The Acropolis, from the Greek words akron (edge) and polis (city), is Greece’s most emblematic monument, an ancient citadel on a flat-topped rock that rises 150 meters (490 ft) above sea level from the heart of the city. Extending 70 meters high, 300 meters long and 150 meters wide, it was also known as Cecropia, after the legendary serpent-man, Cecrops, the first Athenian king. While the earliest artifacts on the Acropolis slopes date to the Middle Neolithic era, there have been documented habitations elsewhere in Attica from the Early Neolithic period (6th millennium BC). There is also evidence that a Mycenaean megaron stood atop the hill during the Late Bronze Age. So, as you make your way up to the Acropolis monuments, bear in mind that people have been ascending this outcrop for approximately 6,000 years – nearly 200,000 visitors made the climb in 2014 alone.
The Parthenon rose as the visual centerpiece of the Sacred Rock after the mid-5th century BC, built at the direction of Pericles, who employed a host of architects, artists, highly skilled stone masons and especially his friend Pheidias, the master sculptor. Pheidias, assisted by junior sculptors working in his style, produced all the temple’s lavish exterior and interior sculptural decoration, including the colossal statue of Athena Parthenos, whose face and arms were covered with ivory and the rest with gold plates weighing a total of 44 talents (1,140 kilograms). The Parthenon’s importance as a temple of Athena was overshadowed, however, by its role as a giant message board, whose sculptures reminded Athenians of the legendary greatness of Greeks. Its metopes depicted classic conflicts in which they had prevailed: the Trojan War, the Centauromachy, the Gigantomachy and the Amazonomachy.
Although 2,500 years have passed since the Parthenon’s creation, this extraordinary monument is impressive even today for its optical refinements and other innovative elements. Built in 447-438 BC, it was one of the largest Doric temples of Classical antiquity, whose estimated 13,400 blocks of marble were transported 16 kilometers from the quarries on Mount Penteli.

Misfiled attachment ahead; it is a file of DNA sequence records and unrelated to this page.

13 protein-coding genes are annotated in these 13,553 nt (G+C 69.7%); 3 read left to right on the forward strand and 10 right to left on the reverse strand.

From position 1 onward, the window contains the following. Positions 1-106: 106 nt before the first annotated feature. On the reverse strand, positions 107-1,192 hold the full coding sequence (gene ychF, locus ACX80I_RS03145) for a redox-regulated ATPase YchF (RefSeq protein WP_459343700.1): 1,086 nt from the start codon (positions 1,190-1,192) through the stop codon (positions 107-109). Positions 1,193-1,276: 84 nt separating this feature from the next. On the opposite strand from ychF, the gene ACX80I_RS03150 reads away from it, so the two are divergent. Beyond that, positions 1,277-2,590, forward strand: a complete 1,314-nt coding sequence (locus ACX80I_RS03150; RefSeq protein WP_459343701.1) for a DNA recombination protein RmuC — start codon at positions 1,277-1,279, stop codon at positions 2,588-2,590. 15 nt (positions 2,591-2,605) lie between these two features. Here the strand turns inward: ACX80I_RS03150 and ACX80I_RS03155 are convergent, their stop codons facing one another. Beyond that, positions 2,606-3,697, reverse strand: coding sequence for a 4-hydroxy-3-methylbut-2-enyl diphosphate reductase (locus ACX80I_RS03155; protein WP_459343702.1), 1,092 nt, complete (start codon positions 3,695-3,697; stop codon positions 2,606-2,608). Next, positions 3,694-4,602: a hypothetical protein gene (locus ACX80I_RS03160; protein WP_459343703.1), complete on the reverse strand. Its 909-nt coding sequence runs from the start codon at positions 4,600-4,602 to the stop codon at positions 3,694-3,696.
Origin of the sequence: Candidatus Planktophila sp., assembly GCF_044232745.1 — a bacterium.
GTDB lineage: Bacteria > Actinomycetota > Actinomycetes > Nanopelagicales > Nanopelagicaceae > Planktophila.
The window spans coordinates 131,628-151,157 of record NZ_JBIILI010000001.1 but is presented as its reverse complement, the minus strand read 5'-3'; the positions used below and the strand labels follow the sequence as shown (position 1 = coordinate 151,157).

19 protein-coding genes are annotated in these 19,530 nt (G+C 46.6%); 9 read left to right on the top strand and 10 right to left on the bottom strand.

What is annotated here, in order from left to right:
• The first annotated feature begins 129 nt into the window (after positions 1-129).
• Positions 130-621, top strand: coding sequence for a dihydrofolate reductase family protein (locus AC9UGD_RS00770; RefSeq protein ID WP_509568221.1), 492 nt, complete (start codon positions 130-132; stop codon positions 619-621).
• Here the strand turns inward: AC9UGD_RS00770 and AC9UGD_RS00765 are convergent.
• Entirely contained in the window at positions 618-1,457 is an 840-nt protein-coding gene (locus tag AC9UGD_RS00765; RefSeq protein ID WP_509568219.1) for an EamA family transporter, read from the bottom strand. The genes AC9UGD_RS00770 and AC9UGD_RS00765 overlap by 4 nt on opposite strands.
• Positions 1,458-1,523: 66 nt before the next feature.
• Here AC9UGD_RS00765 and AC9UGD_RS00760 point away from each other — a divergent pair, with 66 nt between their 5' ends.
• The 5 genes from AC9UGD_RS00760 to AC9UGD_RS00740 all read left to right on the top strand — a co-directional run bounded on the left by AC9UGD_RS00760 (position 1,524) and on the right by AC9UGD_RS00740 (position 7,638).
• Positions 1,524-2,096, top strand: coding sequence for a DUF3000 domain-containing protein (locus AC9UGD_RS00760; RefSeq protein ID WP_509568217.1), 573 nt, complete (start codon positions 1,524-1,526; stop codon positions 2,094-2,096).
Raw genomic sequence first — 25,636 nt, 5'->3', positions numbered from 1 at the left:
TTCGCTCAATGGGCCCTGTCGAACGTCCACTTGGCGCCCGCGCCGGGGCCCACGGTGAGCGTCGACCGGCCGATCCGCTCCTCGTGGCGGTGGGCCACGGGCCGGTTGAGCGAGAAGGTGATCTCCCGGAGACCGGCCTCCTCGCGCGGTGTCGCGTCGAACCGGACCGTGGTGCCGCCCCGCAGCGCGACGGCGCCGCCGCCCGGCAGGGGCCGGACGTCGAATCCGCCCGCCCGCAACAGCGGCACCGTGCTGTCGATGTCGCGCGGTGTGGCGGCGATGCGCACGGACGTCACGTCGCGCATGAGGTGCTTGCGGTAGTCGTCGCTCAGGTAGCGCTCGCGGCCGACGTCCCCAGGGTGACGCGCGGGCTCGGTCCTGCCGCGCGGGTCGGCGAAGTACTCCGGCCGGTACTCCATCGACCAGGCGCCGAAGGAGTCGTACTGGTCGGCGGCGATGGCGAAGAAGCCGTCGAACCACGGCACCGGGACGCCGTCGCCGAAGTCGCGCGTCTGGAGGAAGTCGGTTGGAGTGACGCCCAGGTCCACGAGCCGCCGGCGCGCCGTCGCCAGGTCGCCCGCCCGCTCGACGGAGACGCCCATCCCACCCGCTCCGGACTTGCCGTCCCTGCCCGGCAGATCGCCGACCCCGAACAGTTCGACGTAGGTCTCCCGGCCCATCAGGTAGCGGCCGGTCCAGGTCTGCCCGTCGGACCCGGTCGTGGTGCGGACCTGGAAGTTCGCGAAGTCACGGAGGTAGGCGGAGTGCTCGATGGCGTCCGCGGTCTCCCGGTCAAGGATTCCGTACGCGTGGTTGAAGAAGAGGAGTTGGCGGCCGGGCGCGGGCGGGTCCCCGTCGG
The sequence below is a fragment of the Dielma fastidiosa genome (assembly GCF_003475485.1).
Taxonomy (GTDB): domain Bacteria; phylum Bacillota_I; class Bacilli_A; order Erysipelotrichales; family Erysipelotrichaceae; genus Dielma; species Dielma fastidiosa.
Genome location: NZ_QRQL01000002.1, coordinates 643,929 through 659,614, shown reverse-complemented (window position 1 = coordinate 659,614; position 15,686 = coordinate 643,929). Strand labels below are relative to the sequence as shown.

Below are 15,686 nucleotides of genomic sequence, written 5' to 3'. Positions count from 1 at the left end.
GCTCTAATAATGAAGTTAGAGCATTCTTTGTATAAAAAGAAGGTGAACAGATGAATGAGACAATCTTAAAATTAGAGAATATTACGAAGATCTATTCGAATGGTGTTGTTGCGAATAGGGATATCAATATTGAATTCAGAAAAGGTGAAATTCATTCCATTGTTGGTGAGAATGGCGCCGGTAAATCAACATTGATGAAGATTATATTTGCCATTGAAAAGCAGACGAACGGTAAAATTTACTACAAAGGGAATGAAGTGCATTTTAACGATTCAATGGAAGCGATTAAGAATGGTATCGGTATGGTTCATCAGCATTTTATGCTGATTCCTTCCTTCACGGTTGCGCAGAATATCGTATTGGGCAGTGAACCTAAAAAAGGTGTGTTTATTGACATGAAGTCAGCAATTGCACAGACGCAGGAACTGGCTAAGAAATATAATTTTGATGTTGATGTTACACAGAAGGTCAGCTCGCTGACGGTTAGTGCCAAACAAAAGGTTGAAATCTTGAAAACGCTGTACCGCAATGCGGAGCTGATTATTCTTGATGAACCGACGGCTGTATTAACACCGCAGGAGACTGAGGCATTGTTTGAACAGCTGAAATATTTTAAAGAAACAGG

“ As you make your way up to the Acropolis monuments, bear in mind that people have been ascending this outcrop for approximately 6,000 years-near 200, 000 visitors made the climb in 2014 alone. ”
The unusual shape of this Ionic temple, built between 421 and 406 BC, is due not only to the sloping terrain of its setting, but also to its need to accommodate a number of individual shrines. Moreover, it was the site of marks in the rock made by Poseidon’s trident and of Athena’s sacred olive tree. Below the floor of the north porch was the mark of the thunderbolt hurled by Zeus to kill the legendary King Erechtheus.
According to Pausanias, the Erechtheion was divided into two sections. The eastern part, dedicated to Athena Polias, housed her sacred cult statue, which was draped with a freshly woven peplos during the annual Panathenaic Festival. The western part was reserved for other deities and local heroes. The temple was burned by the Roman General Sulla in 86 BC, repaired under the Emperor Augustus, then later converted into a Christian church, before becoming a Frankish palace. During the Ottoman period, it served as the residence of the Turkish governor’s harem.
TEMPLE OF ATHENA NIKE
The construction of this diminutive temple may have been conceived in 448 BC, but it was not completed until 421 BC, based on plans by the architect Kallikrates. The cella of this fully Ionic temple housed a wooden cult statue of the goddess Athena, while the extant sections of the frieze represent an assembly of the Olympian gods and battles between the Athenians and other Greeks or foreigners. Several frieze blocks were looted by Lord Elgin and are currently in the British Museum.
BRAURONEION, CHALKOTHEKE, ATHENA PROMACHOS
The Sanctuary of Artemis Brauronia was dedicated to the goddess as a divine protectress of women undergoing pregnancy and childbirth. The cella contained her wooden cult statue (xoanon), while a second statue of Artemis, carved by Praxiteles, was added in the mid-4th century BC. To the east of the Brauroneion was the Chalkotheke, a 4th century BC storehouse, used for the safekeeping of bronze votive offerings, while to the north stood Pheidias’ gigantic bronze statue of Athena Promachos (467 BC).
Named after the French archaeologist, Charles Ernest Beule, who discovered it in 1852, this outer gateway was part of the fortifications built in the late 3rd century AD to protect the sacred precinct, possibly after the Herulians sacked Athens in AD 267.